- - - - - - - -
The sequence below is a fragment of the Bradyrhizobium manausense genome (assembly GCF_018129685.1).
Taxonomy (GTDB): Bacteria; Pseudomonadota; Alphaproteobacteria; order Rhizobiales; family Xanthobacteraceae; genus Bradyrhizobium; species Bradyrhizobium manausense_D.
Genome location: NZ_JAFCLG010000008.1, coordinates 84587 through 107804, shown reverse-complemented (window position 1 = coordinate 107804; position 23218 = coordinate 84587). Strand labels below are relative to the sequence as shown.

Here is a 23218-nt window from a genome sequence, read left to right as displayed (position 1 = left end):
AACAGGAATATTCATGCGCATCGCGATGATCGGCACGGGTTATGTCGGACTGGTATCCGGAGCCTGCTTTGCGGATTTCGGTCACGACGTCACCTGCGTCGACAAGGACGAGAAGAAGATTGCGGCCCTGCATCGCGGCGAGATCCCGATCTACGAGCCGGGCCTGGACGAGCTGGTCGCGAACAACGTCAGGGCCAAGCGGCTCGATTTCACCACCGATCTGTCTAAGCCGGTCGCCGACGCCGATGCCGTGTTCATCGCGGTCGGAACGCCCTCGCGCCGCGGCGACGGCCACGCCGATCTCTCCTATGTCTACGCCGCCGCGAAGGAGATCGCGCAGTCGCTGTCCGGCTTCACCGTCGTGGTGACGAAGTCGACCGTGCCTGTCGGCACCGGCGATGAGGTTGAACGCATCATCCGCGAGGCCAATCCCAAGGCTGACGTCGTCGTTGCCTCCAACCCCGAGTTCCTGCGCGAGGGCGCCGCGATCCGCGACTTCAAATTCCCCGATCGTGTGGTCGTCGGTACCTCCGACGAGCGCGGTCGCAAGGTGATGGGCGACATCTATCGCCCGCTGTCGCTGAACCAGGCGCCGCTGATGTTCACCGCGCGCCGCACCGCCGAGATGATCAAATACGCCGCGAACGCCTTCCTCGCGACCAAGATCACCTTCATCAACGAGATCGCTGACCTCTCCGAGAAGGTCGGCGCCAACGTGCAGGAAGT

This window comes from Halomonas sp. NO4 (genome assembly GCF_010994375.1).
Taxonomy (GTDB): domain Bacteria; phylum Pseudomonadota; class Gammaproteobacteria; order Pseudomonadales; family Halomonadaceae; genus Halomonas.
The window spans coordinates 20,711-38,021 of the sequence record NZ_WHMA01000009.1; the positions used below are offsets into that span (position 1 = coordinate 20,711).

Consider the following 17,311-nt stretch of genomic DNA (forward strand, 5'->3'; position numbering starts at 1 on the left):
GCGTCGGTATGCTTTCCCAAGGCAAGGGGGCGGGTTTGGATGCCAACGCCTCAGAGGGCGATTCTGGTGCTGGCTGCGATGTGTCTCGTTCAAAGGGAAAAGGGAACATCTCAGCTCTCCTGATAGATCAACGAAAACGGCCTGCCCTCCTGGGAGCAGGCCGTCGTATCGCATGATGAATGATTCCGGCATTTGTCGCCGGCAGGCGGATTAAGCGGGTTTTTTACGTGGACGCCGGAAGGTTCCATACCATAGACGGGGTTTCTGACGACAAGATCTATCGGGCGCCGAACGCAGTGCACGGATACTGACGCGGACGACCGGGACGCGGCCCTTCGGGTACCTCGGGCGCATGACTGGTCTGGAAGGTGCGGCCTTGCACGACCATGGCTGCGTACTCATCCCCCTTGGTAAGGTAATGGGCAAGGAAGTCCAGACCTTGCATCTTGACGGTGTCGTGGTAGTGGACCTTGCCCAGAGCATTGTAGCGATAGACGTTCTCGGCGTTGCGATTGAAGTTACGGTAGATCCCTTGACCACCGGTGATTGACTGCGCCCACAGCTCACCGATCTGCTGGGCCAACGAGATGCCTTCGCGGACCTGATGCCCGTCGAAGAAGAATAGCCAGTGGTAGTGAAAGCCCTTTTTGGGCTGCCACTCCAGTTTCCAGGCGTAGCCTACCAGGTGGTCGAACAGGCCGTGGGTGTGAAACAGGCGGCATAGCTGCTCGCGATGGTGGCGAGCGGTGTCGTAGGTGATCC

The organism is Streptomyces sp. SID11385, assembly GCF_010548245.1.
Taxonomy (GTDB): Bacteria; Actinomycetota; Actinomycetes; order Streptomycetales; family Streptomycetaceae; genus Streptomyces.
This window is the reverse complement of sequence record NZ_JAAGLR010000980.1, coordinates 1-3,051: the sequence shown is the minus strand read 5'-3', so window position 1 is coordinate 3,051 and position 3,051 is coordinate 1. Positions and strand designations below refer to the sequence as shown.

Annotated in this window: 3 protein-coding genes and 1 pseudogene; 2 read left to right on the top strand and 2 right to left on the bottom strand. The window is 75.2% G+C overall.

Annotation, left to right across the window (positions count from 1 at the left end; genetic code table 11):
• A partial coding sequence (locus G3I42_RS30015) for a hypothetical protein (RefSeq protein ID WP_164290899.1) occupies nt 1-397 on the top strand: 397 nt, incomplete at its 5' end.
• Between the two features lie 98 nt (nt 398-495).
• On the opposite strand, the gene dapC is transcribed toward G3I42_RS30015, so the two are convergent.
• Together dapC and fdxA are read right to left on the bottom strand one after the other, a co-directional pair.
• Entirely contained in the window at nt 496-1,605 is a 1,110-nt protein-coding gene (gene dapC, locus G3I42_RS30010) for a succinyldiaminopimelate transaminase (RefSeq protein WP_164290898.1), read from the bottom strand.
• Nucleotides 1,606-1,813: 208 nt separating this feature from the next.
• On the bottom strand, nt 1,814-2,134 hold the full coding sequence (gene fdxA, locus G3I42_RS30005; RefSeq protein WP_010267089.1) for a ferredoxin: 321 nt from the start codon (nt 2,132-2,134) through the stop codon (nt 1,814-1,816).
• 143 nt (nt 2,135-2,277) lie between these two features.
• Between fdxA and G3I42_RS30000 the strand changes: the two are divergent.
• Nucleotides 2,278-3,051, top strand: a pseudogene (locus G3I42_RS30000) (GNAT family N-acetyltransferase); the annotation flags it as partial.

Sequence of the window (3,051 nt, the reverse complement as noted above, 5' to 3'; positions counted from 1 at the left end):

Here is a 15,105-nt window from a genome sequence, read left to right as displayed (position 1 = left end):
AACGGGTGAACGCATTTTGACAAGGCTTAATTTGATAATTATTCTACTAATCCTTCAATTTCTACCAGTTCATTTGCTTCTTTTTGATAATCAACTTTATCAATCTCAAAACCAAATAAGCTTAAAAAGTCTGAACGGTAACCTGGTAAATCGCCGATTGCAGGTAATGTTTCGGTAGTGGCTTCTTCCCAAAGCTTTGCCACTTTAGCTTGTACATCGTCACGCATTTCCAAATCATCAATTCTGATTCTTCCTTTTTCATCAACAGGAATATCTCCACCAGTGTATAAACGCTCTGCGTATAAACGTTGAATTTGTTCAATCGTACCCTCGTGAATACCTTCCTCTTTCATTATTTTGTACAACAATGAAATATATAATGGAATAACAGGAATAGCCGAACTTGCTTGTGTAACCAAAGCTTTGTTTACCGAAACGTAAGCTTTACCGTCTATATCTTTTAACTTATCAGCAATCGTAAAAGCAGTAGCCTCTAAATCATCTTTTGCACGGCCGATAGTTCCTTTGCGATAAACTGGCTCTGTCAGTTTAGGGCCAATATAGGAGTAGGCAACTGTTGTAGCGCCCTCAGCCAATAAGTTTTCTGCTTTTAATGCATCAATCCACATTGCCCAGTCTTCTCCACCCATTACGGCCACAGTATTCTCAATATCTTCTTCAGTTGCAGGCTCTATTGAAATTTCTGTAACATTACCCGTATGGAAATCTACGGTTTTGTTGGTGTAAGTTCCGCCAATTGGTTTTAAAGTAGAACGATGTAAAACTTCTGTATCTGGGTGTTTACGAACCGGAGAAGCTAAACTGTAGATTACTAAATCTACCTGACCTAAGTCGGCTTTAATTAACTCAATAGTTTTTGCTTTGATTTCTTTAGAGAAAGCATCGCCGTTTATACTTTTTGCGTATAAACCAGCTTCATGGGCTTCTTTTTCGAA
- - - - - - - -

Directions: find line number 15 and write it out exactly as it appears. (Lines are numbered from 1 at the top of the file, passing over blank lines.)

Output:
Annotation, left to right across the window (positions count from 1 at the left end; genetic code table 11):